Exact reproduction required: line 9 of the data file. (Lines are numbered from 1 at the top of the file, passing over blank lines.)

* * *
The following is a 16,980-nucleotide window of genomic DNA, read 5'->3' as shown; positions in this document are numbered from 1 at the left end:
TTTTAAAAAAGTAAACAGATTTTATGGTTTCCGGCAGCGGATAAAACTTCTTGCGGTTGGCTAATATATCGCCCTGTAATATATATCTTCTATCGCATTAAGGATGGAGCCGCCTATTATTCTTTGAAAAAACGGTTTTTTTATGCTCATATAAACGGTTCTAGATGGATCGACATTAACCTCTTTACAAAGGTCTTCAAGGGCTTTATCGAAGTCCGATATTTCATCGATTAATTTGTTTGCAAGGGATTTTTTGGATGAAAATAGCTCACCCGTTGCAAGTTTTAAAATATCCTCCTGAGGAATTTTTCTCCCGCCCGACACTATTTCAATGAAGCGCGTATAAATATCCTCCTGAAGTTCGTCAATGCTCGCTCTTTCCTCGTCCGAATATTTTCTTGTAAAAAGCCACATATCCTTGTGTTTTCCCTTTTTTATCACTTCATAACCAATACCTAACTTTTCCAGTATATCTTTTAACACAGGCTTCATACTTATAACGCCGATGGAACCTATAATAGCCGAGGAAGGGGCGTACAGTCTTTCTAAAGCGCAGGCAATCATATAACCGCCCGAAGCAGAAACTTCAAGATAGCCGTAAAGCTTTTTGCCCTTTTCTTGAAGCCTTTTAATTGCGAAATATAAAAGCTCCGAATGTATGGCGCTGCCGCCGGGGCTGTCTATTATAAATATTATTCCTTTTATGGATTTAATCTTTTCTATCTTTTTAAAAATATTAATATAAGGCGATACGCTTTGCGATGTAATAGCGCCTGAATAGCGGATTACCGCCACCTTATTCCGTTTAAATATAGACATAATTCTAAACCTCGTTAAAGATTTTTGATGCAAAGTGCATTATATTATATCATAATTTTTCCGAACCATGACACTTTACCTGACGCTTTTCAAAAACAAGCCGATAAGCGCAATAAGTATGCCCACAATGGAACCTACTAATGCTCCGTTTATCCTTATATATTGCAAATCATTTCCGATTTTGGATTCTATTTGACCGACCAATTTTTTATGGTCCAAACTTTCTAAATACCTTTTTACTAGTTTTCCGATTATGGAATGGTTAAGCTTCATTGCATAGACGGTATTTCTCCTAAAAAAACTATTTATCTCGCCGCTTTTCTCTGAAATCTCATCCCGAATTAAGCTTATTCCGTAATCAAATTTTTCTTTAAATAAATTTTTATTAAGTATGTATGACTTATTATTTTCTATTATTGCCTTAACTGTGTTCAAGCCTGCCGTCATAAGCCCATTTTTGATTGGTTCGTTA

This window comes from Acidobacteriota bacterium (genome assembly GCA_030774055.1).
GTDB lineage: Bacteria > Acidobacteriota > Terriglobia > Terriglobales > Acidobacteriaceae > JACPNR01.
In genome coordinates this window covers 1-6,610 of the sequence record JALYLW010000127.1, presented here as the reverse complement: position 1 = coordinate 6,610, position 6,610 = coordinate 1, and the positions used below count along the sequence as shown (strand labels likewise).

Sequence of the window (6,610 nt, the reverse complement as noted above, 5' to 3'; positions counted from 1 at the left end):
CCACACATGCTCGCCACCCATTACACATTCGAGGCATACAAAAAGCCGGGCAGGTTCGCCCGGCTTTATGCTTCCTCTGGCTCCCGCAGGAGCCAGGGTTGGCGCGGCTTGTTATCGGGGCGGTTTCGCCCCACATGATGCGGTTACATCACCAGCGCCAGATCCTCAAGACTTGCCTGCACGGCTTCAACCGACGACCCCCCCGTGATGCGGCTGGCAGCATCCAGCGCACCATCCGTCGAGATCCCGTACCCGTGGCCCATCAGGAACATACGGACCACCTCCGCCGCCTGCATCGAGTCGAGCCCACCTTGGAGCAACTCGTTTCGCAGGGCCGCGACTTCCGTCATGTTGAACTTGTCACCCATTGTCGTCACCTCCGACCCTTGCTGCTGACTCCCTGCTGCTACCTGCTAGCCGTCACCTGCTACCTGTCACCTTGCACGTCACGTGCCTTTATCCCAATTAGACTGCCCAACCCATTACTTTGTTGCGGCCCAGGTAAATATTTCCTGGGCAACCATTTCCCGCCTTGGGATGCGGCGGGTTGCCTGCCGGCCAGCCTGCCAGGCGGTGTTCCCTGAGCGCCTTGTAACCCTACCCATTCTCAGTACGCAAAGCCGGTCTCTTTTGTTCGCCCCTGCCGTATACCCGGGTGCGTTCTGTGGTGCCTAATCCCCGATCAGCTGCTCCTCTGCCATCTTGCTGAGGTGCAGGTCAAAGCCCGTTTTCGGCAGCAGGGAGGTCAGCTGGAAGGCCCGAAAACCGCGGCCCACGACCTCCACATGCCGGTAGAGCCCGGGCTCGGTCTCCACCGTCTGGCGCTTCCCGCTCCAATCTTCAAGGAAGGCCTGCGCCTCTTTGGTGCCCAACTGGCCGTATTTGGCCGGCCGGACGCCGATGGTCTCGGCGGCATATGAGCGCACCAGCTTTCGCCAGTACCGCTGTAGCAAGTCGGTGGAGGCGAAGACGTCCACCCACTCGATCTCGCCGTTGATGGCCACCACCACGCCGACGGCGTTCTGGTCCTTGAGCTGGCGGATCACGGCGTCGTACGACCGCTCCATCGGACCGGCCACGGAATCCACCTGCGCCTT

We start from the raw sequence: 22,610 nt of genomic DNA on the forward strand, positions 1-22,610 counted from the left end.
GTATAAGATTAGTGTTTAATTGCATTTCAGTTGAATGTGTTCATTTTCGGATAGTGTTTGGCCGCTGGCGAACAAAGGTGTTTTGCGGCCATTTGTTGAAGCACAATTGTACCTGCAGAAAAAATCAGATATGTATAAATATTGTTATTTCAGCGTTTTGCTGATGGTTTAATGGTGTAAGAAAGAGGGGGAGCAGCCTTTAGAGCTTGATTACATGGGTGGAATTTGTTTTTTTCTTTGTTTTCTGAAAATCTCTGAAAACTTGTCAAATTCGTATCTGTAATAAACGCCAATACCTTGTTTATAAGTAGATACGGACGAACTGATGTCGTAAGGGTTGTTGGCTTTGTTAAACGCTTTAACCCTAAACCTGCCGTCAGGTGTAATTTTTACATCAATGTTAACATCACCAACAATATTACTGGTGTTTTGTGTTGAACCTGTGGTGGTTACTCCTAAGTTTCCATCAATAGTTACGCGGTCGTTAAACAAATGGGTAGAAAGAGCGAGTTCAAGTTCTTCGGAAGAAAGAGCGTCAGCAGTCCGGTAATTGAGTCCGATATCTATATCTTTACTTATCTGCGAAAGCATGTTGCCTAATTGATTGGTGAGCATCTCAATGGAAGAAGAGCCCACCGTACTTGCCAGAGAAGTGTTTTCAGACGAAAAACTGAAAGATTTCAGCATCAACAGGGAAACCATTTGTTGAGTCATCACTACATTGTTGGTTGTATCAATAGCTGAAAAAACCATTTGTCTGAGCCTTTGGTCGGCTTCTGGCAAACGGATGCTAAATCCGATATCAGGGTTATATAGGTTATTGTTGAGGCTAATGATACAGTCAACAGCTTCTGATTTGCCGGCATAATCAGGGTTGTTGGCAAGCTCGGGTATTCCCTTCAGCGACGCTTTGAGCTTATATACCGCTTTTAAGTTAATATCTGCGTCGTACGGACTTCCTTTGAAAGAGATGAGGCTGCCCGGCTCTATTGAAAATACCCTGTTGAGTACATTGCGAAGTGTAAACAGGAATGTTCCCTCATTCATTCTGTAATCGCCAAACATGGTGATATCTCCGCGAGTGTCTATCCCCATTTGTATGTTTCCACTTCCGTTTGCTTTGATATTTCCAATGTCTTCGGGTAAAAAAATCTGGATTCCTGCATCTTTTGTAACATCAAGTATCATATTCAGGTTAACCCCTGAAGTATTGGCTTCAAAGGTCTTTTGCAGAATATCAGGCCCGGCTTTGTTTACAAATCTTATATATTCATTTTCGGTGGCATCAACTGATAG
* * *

GTATAAGATTAGTGTTTAATTGCATTTCAGTTGAATGTGTTCATTTTCGGATAGTGTTTGGCCGCTGGCGAACAAAGGTGTTTTGCGGCCATTTGTTGAAGCACAATTGTACCTGCAGAAAAAATCAGATATGTATAAATATTGTTATTTCAGCGTTTTGCTGATGGTTTAATGGTGTAAGAAAGAGGGGGAGCAGCCTTTAGAGCTTGATTACATGGGTGGAATTTGTTTTTTTCTTTGTTTTCTGAAAATCTCTGAAAACTTGTCAAATTCGTATCTGTAATAAACGCCAATACCTTGTTTATAAGTAGATACGGACGAACTGATGTCGTAAGGGTTGTTGGCTTTGTTAAACGCTTTAACCCTAAACCTGCCGTCAGGTGTAATTTTTACATCAATGTTAACATCACCAACAATATTACTGGTGTTTTGTGTTGAACCTGTGGTGGTTACTCCTAAGTTTCCATCAATAGTTACGCGGTCGTTAAACAAATGGGTAGAAAGAGCGAGTTCAAGTTCTTCGGAAGAAAGAGCGTCAGCAGTCCGGTAATTGAGTCCGATATCTATATCTTTACTTATCTGCGAAAGCATGTTGCCTAATTGATTGGTGAGCATCTCAATGGAAGAAGAGCCCACCGTACTTGCCAGAGAAGTGTTTTCAGACGAAAAACTGAAAGATTTCAGCATCAACAGGGAAACCATTTGTTGAGTCATCACTACATTGTTGGTTGTATCAATAGCTGAAAAAACCATTTGTCTGAGCCTTTGGTCGGCTTCTGGCAAACGGATGCTAAATCCGATATCAGGGTTATATAGGTTATTGTTGAGGCTAATGATACAGTCAACAGCTTCTGATTTGCCGGCATAATCAGGGTTGTTGGCAAGCTCGGGTATTCCCTTCAGCGACGCTTTGAGCTTATATACCGCTTTTAAGTTAATATCTGCGTCGTACGGACTTCCTTTGAAAGAGATGAGGCTGCCCGGCTCTATTGAAAATACCCTGTTGAGTACATTGCGAAGTGTAAACAGGAATGTTCCCTCATTCATTCTGTAATCGCCAAACATGGTGATATCTCCGCGAGTGTCTATCCCCATTTGTATGTTTCCACTTCCGTTTGCTTTGATATTTCCAATGTCTTCGGGTAAAAAAATCTGGATTCCTGCATCTTTTGTAACATCAAGTATCATATTCAGGTTAACCCCTGAAGTATTGGCTTCAAAGGTCTTTTGCAGAATATCAGGCCCGGCTTTGTTTACAAATCTTATATATTCATTTTCGGTGGCATCAACTGATAG